A close colleague of mine has insinuated to others that my opinions against the prohibition of electronic cigarettes may be motivated by payoffs I am receiving from electronic cigarette companies.
The colleague has raised this question to other close colleagues of mine, but importantly, provided absolutely no evidence that I am being funded by electronic cigarette companies.
The Rest of the Story
This is an important story, not because of the actual implications for me on a personal level, but because it demonstrates an aspect of the anti-smoking movement's mentality. In the tobacco control movement's view, it is apparently not possible for someone to hold the opinion that electronic cigarettes could be a safer alternative to cigarette smoking and could therefore be saving lives. The mere fact that someone expresses such an opinion immediately raises the specter that the individual is being paid off by electronic cigarette companies.
It also demonstrates that many anti-smoking advocates are willing to make personal attacks, accusations, and insinuations -- even against their own colleagues -- without any evidence whatsoever to support these insinuations. The colleague in question has provided not a shred of evidence of my funding by electronic cigarette companies. He has provided no documentation that I have received payments from the electronic cigarette industry and that these payments have influenced my opinions about the issue of the relative safety of vaping versus smoking.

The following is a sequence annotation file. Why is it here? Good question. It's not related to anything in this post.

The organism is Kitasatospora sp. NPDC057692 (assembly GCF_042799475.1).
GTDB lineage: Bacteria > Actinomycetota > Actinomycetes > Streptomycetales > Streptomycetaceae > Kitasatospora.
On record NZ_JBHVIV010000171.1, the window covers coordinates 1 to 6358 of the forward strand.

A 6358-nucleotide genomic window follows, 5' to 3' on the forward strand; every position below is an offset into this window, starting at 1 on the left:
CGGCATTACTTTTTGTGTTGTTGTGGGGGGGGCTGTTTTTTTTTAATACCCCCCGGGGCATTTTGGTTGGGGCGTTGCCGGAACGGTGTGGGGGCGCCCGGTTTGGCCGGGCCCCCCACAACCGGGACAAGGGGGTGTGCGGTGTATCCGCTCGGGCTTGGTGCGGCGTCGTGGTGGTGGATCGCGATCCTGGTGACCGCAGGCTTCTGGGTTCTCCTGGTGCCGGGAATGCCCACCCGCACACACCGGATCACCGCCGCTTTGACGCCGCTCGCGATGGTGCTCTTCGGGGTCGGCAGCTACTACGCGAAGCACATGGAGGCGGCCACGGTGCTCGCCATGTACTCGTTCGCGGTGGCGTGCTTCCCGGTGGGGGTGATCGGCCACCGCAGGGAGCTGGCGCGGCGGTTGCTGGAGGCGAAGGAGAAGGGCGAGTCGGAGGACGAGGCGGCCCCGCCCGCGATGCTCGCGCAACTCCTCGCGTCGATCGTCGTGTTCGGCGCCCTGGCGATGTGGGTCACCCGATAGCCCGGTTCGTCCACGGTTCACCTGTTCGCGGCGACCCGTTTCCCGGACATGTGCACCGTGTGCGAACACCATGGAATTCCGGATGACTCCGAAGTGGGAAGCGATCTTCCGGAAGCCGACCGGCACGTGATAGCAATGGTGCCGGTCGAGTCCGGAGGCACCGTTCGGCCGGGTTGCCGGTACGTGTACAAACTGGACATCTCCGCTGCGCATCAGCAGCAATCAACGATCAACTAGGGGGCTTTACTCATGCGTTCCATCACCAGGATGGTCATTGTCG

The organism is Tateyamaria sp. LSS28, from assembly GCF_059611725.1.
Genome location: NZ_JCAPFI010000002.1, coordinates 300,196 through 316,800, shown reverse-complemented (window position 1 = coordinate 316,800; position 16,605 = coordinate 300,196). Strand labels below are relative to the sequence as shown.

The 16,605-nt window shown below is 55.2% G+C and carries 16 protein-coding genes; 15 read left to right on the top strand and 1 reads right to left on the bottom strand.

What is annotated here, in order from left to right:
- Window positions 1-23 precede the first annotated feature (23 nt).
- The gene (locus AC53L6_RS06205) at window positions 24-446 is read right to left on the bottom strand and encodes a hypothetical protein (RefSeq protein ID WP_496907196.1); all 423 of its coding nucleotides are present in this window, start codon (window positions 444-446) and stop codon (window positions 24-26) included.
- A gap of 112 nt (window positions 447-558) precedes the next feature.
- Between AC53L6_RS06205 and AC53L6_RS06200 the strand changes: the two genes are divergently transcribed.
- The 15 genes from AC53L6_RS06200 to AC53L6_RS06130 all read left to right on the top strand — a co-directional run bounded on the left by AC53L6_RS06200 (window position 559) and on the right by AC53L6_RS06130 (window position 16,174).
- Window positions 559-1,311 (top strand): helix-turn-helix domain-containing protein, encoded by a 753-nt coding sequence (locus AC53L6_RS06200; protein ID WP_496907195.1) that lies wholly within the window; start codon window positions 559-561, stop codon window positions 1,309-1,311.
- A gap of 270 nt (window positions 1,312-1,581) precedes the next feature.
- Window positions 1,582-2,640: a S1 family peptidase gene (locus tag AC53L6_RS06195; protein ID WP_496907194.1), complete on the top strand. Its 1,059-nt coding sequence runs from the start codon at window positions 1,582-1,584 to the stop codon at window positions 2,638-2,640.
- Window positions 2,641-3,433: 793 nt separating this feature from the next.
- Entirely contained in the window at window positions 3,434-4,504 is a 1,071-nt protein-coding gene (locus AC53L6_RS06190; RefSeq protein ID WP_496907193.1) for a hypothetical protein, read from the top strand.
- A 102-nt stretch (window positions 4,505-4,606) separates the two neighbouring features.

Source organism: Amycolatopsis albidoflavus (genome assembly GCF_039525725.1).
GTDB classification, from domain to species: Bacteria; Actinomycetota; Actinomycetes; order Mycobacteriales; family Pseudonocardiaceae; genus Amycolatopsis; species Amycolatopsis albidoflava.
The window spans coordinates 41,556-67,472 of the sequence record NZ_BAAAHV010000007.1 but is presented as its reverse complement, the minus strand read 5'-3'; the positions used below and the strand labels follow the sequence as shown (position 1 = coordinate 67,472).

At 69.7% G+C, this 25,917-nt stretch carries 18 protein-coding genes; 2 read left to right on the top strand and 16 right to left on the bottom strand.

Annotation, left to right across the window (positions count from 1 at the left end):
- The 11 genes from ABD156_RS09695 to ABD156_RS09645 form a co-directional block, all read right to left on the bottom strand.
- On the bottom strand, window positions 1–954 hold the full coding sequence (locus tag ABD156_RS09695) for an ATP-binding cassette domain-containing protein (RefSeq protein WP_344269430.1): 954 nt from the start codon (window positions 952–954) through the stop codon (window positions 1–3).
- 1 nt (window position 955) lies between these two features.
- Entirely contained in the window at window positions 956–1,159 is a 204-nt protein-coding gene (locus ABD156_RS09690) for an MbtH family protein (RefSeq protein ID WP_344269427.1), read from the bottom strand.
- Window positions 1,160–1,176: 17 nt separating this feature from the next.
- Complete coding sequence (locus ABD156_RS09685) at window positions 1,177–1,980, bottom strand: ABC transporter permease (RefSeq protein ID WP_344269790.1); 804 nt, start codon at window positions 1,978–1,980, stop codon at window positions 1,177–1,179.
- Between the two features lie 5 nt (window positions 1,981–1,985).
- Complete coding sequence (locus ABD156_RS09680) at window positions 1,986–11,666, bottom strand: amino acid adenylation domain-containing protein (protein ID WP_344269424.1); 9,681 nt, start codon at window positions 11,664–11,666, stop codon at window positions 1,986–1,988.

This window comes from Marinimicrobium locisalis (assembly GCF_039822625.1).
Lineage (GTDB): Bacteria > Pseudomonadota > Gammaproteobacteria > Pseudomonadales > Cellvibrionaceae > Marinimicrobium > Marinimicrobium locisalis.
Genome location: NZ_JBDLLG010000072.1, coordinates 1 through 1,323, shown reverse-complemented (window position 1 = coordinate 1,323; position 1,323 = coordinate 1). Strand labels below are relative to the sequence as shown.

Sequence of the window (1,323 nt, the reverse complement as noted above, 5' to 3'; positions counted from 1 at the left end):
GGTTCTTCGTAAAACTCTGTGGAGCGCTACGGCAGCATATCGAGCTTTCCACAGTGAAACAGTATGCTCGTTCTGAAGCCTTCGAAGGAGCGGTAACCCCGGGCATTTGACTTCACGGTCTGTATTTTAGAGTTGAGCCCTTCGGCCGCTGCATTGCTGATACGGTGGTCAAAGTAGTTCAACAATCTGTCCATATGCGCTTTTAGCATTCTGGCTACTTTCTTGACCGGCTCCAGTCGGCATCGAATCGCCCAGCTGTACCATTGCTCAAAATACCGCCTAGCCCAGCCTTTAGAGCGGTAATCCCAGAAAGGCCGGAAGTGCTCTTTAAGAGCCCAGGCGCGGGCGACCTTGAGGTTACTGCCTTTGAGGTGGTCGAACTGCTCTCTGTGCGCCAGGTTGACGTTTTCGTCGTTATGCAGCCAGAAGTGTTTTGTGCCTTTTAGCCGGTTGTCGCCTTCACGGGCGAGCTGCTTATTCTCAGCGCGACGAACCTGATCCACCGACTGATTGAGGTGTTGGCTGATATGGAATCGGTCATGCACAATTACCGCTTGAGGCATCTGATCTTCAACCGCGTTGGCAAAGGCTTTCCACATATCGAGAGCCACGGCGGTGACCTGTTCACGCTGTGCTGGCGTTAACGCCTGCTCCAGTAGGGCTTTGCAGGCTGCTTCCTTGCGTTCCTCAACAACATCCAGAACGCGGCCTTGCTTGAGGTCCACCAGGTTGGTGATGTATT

This adds to a long and ugly history of unfounded accusations that anti-smoking groups and advocates have made about those who disagree with the dogma of the movement. What is odd here, and perhaps surprising, is that these accusations are being made not against an opponent, but against a tobacco control advocate himself.
If you oppose any aspect of the dogma of the movement, you in essence become an enemy, even if you are actually a vehement anti-smoking advocate and a close colleague.
This is truly fascinating to me.